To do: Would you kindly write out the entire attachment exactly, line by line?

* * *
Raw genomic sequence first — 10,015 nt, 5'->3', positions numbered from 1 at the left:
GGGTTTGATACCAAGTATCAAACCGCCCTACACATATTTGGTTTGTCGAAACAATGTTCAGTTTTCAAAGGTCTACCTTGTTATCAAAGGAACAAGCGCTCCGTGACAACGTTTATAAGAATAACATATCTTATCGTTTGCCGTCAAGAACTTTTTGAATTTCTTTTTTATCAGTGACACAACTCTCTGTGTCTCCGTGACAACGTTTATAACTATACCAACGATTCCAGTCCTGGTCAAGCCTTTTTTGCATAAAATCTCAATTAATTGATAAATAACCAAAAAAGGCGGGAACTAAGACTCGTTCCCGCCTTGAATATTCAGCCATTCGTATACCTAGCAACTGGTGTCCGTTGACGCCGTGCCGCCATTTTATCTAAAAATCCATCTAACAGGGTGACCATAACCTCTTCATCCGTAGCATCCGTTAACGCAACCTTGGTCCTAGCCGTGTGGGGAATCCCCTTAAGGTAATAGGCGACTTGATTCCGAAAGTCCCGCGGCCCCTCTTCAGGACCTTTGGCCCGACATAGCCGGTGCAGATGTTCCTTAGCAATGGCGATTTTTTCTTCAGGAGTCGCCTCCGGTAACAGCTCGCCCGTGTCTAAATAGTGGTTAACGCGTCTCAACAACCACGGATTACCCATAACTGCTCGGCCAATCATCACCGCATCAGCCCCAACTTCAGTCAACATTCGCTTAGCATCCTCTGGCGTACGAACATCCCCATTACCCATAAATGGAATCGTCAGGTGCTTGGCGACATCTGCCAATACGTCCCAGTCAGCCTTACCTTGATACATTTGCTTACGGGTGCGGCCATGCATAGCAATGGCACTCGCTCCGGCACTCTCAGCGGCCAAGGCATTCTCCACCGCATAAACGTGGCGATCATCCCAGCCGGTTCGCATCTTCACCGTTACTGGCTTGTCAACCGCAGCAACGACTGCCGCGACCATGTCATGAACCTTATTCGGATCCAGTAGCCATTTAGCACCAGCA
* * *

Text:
Raw genomic sequence first — 10,015 nt, 5'->3', positions numbered from 1 at the left:
GGGTTTGATACCAAGTATCAAACCGCCCTACACATATTTGGTTTGTCGAAACAATGTTCAGTTTTCAAAGGTCTACCTTGTTATCAAAGGAACAAGCGCTCCGTGACAACGTTTATAAGAATAACATATCTTATCGTTTGCCGTCAAGAACTTTTTGAATTTCTTTTTTATCAGTGACACAACTCTCTGTGTCTCCGTGACAACGTTTATAACTATACCAACGATTCCAGTCCTGGTCAAGCCTTTTTTGCATAAAATCTCAATTAATTGATAAATAACCAAAAAAGGCGGGAACTAAGACTCGTTCCCGCCTTGAATATTCAGCCATTCGTATACCTAGCAACTGGTGTCCGTTGACGCCGTGCCGCCATTTTATCTAAAAATCCATCTAACAGGGTGACCATAACCTCTTCATCCGTAGCATCCGTTAACGCAACCTTGGTCCTAGCCGTGTGGGGAATCCCCTTAAGGTAATAGGCGACTTGATTCCGAAAGTCCCGCGGCCCCTCTTCAGGACCTTTGGCCCGACATAGCCGGTGCAGATGTTCCTTAGCAATGGCGATTTTTTCTTCAGGAGTCGCCTCCGGTAACAGCTCGCCCGTGTCTAAATAGTGGTTAACGCGTCTCAACAACCACGGATTACCCATAACTGCTCGGCCAATCATCACCGCATCAGCCCCAACTTCAGTCAACATTCGCTTAGCATCCTCTGGCGTACGAACATCCCCATTACCCATAAATGGAATCGTCAGGTGCTTGGCGACATCTGCCAATACGTCCCAGTCAGCCTTACCTTGATACATTTGCTTACGGGTGCGGCCATGCATAGCAATGGCACTCGCTCCGGCACTCTCAGCGGCCAAGGCATTCTCCACCGCATAAACGTGGCGATCATCCCAGCCGGTTCGCATCTTCACCGTTACTGGCTTGTCAACCGCAGCAACGACTGCCGCGACCATGTCATGAACCTTATTCGGATCCAGTAGCCATTTAGCACCAGCA